Stuart Breckenridge

The Influence of Facebook

Rory Cellan-Jones, for the BBC:

In the United States, newspapers take their responsibilities to the democratic process very seriously.

So seriously, in fact, that they can come across as rather pompous to a British reader. When it comes to a presidential election they seem to believe that their endorsements are of huge significance and that their words will be weighed with utmost seriousness by their readers.

Now both the newspapers and the rest of the mainstream media are waking up to the fact that their influence may be as nothing compared with that of Facebook.

The News Feed algorithm serves you up whatever it thinks you and your friends want to believe and it certainly does not do any fact-checking.

Stories that accused the Clintons of murder or maintained that Barack Obama was a Muslim will have cropped up in the feeds of millions of people inclined to support Mr Trump.

Firing human editors really worked out well.


Fascism: I Sometimes Fear...

Michael Rosen on Fascism (link):

I sometimes fear that
people think that fascism arrives in fancy dress
worn by grotesques and monsters
as played out in endless re-runs of the Nazis.

Fascism arrives as your friend.
It will restore your honour,
make you feel proud,
protect your house,
give you a job,
clean up the neighbourhood,
remind you of how great you once were,
clear out the venal and the corrupt,
remove anything you feel is unlike you…

It doesn’t walk in saying,
“Our programme means militias, mass imprisonments, transportations, war and persecution.”


Reversing Progress

Peter Baker, for the New York Times:

For the first time since before World War II, Americans chose a president who promised to reverse the internationalism practiced by predecessors of both parties and to build walls both physical and metaphorical. Mr. Trump’s win foreshadowed an America more focused on its own affairs while leaving the world to take care of itself.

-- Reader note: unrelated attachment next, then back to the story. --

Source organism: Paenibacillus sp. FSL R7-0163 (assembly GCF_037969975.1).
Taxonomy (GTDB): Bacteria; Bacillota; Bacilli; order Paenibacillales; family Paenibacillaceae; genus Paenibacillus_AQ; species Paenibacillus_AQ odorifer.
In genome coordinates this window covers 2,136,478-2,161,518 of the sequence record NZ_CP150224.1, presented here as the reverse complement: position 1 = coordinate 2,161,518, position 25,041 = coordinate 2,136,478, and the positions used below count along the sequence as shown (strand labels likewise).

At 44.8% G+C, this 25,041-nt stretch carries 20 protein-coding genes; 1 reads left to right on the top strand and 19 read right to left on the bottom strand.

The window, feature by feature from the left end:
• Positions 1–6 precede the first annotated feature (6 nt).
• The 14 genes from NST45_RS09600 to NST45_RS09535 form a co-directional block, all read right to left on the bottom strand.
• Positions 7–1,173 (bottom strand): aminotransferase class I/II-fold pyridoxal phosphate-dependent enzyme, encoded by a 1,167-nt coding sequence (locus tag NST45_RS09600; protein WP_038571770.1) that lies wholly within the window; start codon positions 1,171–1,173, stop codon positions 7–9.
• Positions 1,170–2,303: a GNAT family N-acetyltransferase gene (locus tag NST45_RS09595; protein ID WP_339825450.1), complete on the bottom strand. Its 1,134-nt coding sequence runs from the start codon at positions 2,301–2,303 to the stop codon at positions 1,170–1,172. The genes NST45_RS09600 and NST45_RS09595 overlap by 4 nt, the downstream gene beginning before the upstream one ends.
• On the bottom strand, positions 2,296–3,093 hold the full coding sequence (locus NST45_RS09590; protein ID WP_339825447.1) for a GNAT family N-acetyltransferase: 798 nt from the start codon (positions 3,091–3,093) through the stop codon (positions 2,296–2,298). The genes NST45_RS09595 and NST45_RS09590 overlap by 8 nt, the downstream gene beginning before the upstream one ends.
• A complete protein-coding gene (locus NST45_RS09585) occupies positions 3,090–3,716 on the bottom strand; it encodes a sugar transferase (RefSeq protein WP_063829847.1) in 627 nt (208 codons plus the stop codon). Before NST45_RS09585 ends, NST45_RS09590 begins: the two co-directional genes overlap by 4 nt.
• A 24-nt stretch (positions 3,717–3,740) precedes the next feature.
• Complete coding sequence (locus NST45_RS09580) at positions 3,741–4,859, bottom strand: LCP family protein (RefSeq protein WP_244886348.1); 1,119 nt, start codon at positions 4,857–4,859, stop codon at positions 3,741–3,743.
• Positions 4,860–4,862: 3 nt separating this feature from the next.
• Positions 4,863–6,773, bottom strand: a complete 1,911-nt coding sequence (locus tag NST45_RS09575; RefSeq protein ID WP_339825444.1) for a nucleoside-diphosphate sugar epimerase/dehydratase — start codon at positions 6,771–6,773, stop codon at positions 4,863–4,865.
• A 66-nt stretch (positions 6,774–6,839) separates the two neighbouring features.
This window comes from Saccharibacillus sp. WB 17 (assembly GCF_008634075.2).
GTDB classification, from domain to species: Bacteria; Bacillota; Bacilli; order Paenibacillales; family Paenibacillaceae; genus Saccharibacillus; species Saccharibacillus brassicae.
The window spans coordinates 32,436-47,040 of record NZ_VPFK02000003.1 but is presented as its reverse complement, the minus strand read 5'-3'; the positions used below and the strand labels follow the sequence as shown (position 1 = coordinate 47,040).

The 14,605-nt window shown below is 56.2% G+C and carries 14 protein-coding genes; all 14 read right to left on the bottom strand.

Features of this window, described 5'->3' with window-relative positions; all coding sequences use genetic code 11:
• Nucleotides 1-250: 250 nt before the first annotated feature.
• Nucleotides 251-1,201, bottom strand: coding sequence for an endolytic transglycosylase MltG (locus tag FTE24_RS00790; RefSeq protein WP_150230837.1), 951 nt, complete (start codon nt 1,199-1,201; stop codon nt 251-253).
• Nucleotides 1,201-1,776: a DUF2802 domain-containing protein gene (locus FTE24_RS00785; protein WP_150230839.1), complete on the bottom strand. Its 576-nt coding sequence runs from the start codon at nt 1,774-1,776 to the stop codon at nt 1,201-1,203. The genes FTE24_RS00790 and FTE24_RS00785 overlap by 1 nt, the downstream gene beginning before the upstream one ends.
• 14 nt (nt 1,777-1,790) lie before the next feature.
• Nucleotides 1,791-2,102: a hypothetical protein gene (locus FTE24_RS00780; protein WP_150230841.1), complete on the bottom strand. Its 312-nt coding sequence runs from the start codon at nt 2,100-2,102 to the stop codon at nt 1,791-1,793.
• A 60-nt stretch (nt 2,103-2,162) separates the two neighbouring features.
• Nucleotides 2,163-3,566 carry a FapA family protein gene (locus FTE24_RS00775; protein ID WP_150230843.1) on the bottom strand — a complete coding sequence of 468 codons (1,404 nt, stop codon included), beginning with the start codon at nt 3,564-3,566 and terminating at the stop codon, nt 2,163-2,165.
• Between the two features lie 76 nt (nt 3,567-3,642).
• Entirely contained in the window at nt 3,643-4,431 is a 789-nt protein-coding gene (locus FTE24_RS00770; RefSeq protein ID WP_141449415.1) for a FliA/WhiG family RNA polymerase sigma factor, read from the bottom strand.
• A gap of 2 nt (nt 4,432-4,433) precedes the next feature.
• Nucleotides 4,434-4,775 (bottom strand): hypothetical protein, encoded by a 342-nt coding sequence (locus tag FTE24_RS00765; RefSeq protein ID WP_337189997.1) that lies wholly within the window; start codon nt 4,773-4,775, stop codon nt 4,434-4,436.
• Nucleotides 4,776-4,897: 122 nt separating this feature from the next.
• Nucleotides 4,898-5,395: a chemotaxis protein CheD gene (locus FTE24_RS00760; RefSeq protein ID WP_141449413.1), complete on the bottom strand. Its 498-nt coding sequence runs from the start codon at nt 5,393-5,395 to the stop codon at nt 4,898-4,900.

Completion Handlers vs. Delegation with URLSession

I am currently working on a URL shortener side project that uses URLSession and it just so happens that over on Use Your Loaf Keith Harrison was examining the same problem as me: completion handlers or delegation.

My initial API for shortening URLs used a completion handler:

public func shortenURL(url:String, completionHandler:@escaping (Bool, String?) -> ()) throws {
	// Setup Code  //
	let session = URLSession(configuration: .default, delegate: nil, delegateQueue: nil)
	let task = session.dataTask(with: urlComponents.url!, completionHandler: {(data, response, error) in
            if data != nil && error == nil {
                do {
                    let json = try JSONSerialization.jsonObject(with: data!, options: JSONSerialization.ReadingOptions.allowFragments) as! NSDictionary
                    
                    guard let shortenedURL = json["shorturl"] as? String else {
                        completionHandler(false, nil)
                        return
                    }
                    
                    completionHandler(true, shortenedURL)
                } catch {
                    completionHandler(false, error.localizedDescription)
                }
            }
        })
    task.resume()
}

This worked fine, but I still prefer to use delegation when using URLSession:

public func shortenURL(url:String) throws {
	// Request did begin
	self.delegate?.didBeginRequest()
	
	// Setup Code //
	
	let session = URLSession(configuration: .default, delegate: nil, delegateQueue: nil)
        let task = session.dataTask(with: urlComponents.url!, completionHandler: {(data, response, error) in
            if data != nil && error == nil {
                do {
                    let json = try JSONSerialization.jsonObject(with: data!, options: JSONSerialization.ReadingOptions.allowFragments) as! NSDictionary
                    
                    guard let shortenedURL = json["shorturl"] as? String else {
                        DispatchQueue.main.async {
                            self.delegate?.didFailWith(error: nil)
                        }
                        return
                    }
                    
                    DispatchQueue.main.async {
                        self.delegate?.didShortenTo(url: shortenedURL)
                    }
                } catch {
                    DispatchQueue.main.async {
                        self.delegate?.didFailWith(error: error)
                    }
                }
            }
        })
    task.resume()
}

Why delegation? URLSession doesn’t have a didBeginRequest() equivalent and I like having that granular level of control.